• Search engine results: More recently, search engine competitors have used fictitious results as a way to detect copying. In 2011, Google created 100 fictitious search engine results for gibberish words like "hiybbprqag." Google later accused rival search engine Bing of stealing its results for these made-up entries. See a detailed review of the sting operation, complete with screen shots, at Search Engine Land.
Perhaps the most interesting examples of copyright traps occur in the world of cartography. Last week, the blog Atlas Obscura highlighted the age-old map-making practice of "trap streets" or even fictitious towns, such as the famously non-existent Argleton, England. Its American equivalent, Agloe, New York, was covered earlier this year by NPR and Big Think. It's impossible to know how many other "phantom settlements" might be lurking in old maps – a 1902 National Geographic Magazine article on map copyright law describes the practice, saying that "occasionally some map-makers intentionally introduce slight errors in order to more effectually catch the unwary infringer. Appearance of such an intentional error has been held evidence of copying."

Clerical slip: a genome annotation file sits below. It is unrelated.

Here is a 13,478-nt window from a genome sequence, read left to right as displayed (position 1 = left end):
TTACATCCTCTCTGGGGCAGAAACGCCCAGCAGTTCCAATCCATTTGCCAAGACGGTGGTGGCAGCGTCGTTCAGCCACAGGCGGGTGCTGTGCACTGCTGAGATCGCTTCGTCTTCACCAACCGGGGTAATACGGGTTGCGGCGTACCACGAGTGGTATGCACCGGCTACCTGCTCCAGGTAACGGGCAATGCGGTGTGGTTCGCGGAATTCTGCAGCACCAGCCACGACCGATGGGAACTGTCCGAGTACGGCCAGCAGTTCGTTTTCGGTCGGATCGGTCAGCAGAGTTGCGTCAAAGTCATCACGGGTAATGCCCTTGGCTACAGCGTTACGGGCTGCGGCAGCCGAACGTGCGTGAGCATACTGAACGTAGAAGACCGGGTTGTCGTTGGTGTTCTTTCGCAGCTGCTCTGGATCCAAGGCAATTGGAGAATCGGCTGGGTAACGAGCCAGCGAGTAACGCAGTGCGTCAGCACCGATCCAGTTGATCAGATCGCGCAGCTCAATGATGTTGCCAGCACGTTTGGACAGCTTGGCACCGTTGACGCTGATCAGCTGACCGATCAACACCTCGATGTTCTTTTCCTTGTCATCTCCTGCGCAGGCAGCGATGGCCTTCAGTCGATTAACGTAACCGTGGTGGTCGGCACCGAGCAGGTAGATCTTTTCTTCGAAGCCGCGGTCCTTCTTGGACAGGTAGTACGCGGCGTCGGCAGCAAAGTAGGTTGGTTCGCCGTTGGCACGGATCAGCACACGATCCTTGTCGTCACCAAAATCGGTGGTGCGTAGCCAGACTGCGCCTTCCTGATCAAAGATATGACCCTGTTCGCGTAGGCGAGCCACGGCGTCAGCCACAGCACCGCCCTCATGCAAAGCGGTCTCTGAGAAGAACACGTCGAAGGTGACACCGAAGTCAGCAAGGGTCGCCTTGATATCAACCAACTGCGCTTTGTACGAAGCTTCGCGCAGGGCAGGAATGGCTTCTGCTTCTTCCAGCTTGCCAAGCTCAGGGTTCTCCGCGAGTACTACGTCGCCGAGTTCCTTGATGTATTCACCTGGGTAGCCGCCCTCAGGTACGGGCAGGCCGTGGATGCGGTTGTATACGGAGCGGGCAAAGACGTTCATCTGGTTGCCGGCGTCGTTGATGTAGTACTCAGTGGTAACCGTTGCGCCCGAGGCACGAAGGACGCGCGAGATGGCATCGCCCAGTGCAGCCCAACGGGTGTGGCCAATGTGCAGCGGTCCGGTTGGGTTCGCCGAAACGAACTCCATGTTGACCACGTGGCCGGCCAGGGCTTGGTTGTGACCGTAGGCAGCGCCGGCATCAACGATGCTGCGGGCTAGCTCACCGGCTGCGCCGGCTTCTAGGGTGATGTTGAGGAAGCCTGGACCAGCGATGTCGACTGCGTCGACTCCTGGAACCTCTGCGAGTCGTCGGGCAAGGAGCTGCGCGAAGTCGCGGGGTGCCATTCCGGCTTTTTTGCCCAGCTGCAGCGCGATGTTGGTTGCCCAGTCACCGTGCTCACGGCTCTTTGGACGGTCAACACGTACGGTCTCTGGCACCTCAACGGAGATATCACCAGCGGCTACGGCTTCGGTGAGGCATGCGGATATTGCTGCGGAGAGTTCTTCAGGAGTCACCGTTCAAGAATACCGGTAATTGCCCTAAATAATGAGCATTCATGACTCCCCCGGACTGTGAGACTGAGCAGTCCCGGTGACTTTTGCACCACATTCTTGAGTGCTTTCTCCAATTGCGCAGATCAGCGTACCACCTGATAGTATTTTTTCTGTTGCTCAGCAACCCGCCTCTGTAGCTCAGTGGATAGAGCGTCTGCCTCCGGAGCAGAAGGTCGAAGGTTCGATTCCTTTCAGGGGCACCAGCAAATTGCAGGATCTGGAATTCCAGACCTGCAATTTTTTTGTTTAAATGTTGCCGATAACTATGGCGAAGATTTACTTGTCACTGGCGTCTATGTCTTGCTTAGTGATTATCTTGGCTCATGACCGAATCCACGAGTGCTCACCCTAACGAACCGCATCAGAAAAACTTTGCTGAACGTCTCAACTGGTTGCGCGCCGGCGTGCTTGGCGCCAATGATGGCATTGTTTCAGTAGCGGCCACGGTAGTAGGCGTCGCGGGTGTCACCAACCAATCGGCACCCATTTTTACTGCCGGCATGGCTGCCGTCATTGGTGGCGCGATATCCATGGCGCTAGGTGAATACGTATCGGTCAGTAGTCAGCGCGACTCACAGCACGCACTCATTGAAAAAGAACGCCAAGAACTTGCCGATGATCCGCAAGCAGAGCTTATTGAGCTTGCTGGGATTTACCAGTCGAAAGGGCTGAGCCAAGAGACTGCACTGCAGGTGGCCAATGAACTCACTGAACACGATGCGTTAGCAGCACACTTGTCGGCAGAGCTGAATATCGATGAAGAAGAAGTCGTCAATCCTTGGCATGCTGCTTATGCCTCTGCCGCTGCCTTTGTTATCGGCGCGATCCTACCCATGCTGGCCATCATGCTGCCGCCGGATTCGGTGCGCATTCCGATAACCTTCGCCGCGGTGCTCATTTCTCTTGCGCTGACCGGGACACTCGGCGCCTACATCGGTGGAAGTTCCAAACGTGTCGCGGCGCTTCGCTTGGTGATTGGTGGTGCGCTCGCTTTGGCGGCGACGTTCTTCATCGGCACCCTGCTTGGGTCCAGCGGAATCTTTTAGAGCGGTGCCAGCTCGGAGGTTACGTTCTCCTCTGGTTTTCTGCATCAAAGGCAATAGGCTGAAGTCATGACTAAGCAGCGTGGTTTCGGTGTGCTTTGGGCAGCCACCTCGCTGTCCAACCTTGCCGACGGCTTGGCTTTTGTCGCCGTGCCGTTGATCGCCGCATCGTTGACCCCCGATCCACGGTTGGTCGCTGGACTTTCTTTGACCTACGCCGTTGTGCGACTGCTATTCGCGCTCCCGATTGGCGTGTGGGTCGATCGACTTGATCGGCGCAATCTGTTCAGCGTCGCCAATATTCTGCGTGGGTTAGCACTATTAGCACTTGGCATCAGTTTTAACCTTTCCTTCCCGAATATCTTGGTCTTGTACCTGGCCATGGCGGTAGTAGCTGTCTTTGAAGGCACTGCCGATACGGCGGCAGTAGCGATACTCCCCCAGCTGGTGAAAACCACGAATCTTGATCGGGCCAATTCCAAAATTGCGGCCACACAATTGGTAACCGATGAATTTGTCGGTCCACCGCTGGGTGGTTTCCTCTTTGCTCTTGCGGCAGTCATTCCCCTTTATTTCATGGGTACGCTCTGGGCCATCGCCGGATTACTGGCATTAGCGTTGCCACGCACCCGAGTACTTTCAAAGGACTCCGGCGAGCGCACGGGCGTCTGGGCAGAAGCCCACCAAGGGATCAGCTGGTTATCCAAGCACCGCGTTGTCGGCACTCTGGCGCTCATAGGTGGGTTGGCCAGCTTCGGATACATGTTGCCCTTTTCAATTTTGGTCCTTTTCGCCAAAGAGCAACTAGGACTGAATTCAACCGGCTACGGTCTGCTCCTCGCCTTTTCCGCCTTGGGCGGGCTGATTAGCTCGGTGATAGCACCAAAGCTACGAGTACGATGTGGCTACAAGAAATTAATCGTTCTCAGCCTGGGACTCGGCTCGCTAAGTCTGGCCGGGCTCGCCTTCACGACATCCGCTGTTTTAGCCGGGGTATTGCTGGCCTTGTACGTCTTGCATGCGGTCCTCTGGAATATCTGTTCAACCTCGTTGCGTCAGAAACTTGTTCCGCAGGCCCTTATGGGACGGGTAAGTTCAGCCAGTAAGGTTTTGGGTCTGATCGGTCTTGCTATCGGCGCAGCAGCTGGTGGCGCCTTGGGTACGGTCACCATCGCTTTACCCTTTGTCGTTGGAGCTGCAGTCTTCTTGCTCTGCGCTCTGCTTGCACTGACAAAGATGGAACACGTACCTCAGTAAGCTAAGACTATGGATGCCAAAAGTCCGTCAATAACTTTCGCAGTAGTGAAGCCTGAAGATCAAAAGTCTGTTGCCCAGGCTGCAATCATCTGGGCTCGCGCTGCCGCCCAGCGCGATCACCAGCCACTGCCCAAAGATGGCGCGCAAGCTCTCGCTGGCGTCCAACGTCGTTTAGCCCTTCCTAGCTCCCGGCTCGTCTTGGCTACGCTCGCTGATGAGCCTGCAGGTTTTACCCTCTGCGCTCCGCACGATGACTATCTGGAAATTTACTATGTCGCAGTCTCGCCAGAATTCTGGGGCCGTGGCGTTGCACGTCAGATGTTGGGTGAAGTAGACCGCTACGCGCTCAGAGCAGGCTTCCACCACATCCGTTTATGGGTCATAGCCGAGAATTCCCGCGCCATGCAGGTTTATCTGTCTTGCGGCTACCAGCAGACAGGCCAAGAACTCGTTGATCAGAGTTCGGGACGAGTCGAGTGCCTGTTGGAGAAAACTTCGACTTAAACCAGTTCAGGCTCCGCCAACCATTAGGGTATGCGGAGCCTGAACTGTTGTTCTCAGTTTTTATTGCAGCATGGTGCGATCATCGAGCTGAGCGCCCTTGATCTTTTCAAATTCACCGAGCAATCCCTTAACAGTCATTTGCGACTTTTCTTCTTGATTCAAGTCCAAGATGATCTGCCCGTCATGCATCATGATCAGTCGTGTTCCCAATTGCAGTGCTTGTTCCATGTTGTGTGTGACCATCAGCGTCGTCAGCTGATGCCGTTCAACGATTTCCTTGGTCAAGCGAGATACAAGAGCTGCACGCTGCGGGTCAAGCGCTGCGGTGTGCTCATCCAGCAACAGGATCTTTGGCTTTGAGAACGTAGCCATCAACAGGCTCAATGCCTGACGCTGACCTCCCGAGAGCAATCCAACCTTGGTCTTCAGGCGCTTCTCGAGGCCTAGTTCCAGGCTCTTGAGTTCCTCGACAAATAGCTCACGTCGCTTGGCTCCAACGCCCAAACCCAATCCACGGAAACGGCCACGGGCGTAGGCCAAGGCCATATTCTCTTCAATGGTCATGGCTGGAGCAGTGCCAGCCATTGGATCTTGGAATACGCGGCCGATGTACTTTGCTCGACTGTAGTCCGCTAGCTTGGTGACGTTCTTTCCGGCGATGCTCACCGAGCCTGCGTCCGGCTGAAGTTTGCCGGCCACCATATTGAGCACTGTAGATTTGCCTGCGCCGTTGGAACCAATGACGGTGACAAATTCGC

In the aftermath of the U.S. Supreme Court's Feist decision, though, it seemed likely that trap streets and other fictitious map entries would be treated similarly to fictitious telephone directory listings – that is, as uncopyrightable facts. Atlas Obscura cites a Pennsylvania federal court opinion from Alexandria Drafting Co. v. Amsterdam, No. 95-1587 (E.D. Pa. June 4, 1997), which addressed the copying of trap streets, and held for the defendant after applying the reasoning of Feist. It should be noted, however, that legal research citators like Westlaw's KeyCite and LexisNexis's Shepard's service reveal that this particular opinion was withdrawn and vacated by the same court a year later, on June 22, 1998, by an order which read in part, "THE 6/4/97 DECISION IS WITHDRAWN AND VACATED AND OF NO FURTHER FORCE OR EFFECT." (According to a party brief in an unrelated case from the 2d Circuit Court of Appeals, this opinion withdrawal was part of a confidential settlement agreement between Alexandria Drafting and Amsterdam. Brief for Defendants-Appellees Cross-Appellants, Sparaco v. Lawler, No. 99-9519, 2002 WL 32174330 (2d Cir. June 28, 2002), at 29-30.) But while Alexandria Drafting Co. itself should no longer be cited by legal researchers, its reasoning and application of Feist would likely be repeated in future, similar court opinions concerning copyright traps.